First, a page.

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Associate's Music Degree Louisville KY

Local resource for Associate's music degrees in Louisville. Includes detailed information on local colleges and universities that give access to Associate's degrees in Music, which include classes in music performance, music education, music theory, music composition, and music techniques, as well as advice and content on music careers.

Bellarmine University
(502) 452-8000
2001 Newburg Road
Louisville, KY
School Information
Type of Institution : Comprehensive higher education system
Institutional Designation : Private—Religious

Data Provided By:
Indiana University Southeast
(812) 941-2212
4201 Grant Line Road
New Albany, IN
Tuition
Full-Time In-State Tuition Costs : $5184
Full-Time Non-Resident Tuition Costs : $13344
School Information
Type of Institution : Comprehensive higher education system
Institutional Designation : Public—State

Data Provided By:
Andrew K.
(877) 231-8505
Elmwood Ave
Louisville, KY
Subjects
Music Recording, Acting, Music Performance, Songwriting, Music Theory, Singing, Piano, Guitar, Bass Guitar
Ages Taught
1 to 99
Specialties
I have extensive experience in the pop field. Genres include folk, pop, rock. I have composed music for film and television, so I am strongest in composition. I have taught other subjects in every age range from 6 months to 18 years of age.
Education
Ballard High School - - 87-91 (High School diploma received) Kenyon College - Theatre - 91-96 (Bachelor's degree received)
Membership Organizations
TakeLessons Music Teacher

Data Provided By:
Jackie S.
(877) 231-8505
East 10th St.
Jeffersonville, IN
Subjects
Music Theory, Music Performance, Singing, Opera Voice, Theatrical Broadway Singing
Ages Taught
5 to 99
Specialties
Improving vocal production by eliminating problems that most singers have; to include but not limited to posture, proper breathing, tonal quality (in all ranges). Technique; such as diction for singing is employed. Teaching methods include but are not limited to Bel Canto (Italian school, translated: Beautiful Singing) school of music, German, French, and English schools. Methods used depend on what type of voice each student has. Belting is not encouraged in any way as it can be harmful to t…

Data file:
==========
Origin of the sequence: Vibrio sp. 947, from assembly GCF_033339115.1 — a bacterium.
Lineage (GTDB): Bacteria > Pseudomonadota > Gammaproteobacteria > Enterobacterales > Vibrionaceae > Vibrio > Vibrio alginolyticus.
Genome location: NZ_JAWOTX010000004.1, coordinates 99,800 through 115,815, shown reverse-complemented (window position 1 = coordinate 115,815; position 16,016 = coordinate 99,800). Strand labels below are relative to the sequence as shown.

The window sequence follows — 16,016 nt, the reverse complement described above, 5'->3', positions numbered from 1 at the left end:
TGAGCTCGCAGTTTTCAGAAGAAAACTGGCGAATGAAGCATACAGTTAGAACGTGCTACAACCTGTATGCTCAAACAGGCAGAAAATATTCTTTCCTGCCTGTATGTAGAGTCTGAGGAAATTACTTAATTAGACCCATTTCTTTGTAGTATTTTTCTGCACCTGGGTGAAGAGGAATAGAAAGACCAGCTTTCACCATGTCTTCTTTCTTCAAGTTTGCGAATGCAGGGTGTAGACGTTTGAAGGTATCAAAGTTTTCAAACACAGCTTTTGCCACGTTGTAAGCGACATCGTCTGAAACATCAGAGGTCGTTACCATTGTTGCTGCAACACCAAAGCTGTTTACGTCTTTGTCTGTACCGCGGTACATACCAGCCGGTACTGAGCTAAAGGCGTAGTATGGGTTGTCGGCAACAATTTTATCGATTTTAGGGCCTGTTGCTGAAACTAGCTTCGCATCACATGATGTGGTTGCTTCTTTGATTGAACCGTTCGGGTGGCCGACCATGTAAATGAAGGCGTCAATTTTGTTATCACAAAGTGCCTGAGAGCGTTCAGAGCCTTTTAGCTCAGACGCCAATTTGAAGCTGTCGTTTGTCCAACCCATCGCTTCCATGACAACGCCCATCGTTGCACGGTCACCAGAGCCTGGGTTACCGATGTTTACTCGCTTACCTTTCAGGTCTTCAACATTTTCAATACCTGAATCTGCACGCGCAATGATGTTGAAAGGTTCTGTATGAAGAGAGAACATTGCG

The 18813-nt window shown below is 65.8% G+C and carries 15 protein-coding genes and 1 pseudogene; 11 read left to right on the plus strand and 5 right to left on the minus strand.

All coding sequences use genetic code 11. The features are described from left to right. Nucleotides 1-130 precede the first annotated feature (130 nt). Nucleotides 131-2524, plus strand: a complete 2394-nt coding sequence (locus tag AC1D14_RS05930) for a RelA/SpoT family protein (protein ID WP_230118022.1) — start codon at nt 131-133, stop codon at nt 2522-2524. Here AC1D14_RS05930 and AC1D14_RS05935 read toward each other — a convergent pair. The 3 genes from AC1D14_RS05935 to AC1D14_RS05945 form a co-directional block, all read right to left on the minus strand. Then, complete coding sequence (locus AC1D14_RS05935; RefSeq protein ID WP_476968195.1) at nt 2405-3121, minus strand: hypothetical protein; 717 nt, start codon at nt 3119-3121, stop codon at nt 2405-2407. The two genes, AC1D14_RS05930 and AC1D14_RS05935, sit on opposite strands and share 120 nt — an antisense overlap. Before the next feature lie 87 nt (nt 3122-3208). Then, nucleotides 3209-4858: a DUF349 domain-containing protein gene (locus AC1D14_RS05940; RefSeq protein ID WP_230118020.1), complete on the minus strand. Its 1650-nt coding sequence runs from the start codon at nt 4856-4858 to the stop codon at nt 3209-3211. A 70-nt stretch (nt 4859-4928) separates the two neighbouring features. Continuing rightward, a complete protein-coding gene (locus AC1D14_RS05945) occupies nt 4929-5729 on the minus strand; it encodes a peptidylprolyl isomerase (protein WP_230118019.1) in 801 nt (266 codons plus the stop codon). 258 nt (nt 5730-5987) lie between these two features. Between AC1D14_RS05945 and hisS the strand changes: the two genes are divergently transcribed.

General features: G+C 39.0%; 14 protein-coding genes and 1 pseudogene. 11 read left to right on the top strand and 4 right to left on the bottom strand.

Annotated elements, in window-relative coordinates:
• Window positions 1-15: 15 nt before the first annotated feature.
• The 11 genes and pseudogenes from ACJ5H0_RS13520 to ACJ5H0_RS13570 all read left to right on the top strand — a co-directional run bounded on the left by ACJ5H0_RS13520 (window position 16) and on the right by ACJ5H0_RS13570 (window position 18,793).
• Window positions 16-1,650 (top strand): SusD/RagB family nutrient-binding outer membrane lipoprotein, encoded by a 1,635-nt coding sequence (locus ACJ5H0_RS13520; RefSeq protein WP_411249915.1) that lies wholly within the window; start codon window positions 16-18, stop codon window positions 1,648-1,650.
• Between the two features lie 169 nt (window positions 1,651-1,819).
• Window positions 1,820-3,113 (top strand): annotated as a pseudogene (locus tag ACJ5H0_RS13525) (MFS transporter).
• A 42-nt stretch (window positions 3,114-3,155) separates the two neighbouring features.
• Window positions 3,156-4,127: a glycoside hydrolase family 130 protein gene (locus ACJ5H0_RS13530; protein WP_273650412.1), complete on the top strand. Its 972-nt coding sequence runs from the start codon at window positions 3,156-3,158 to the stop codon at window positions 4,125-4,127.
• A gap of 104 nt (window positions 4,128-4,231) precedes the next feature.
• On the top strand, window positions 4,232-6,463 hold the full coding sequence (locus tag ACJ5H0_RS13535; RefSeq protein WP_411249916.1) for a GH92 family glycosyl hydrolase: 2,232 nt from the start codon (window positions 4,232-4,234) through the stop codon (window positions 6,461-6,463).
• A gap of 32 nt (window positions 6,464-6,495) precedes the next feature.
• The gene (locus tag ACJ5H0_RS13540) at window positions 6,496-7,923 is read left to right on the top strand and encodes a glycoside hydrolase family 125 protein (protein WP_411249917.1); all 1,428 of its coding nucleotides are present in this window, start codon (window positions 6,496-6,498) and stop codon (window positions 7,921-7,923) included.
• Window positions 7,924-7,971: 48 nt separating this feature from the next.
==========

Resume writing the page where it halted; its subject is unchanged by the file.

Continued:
Education
East Carolina University - MM, Music, Vocal Pedagogy - 2002-2004 (Master's degree received) Jacksonville University - BA, Music, Vocal performance - 2000-2002 (Bachelor's degree received) Gulf Coast Community College - Pre-Music - 1997-2000 (Associate degree received)
Membership Organizations
TakeLessons Music Teacher

Data Provided By:
Julia Preston
2310 Renown Dr
Louisville, KY
Promotion
$50 / hr
Hours
Classical
Memberships and Certifications
Cello
Services
33 years

University of Louisville
(502) 852-5555
2211 South Brook
Louisville, KY
Tuition
Full-Time In-State Tuition Costs : $7564
Full-Time Non-Resident Tuition Costs : $18354
School Information
Type of Institution : University
Institutional Designation : Public—State

Data Provided By:
Jared L.
(877) 231-8505
Lexington Rd. Box
Louisville, KY
Subjects
Guitar, Music Theory, Percussion, Piano, Singing, Music Performance, Songwriting, Drums, Music Recording, Speaking Voice
Ages Taught
5 to 99
Specialties
I specialize in voice posture training, vocal projection, music production, latin percussion, hip-hop percussion, speed drumming, piano technique, ear training, rhythm training and songwriting
Education
Homeschooled - - 08/00 - 05/04 (High School diploma received) The Southern Baptist Theological Seminary - Master of Divinity - 08/08 - present (not complete) Wheaton College (IL) - Music Composition (Voice emphasis) - 08/04 - 5/08 (Bachelor's degree received)
Membership Organizations
TakeLessons Music Teacher

Data Provided By:
Jackie S.
(877) 231-8505
Outer Loop
Louisville, KY
Subjects
Music Theory, Opera Voice, Singing, Music Performance, Theatrical Broadway Singing
Ages Taught
5 to 99
Specialties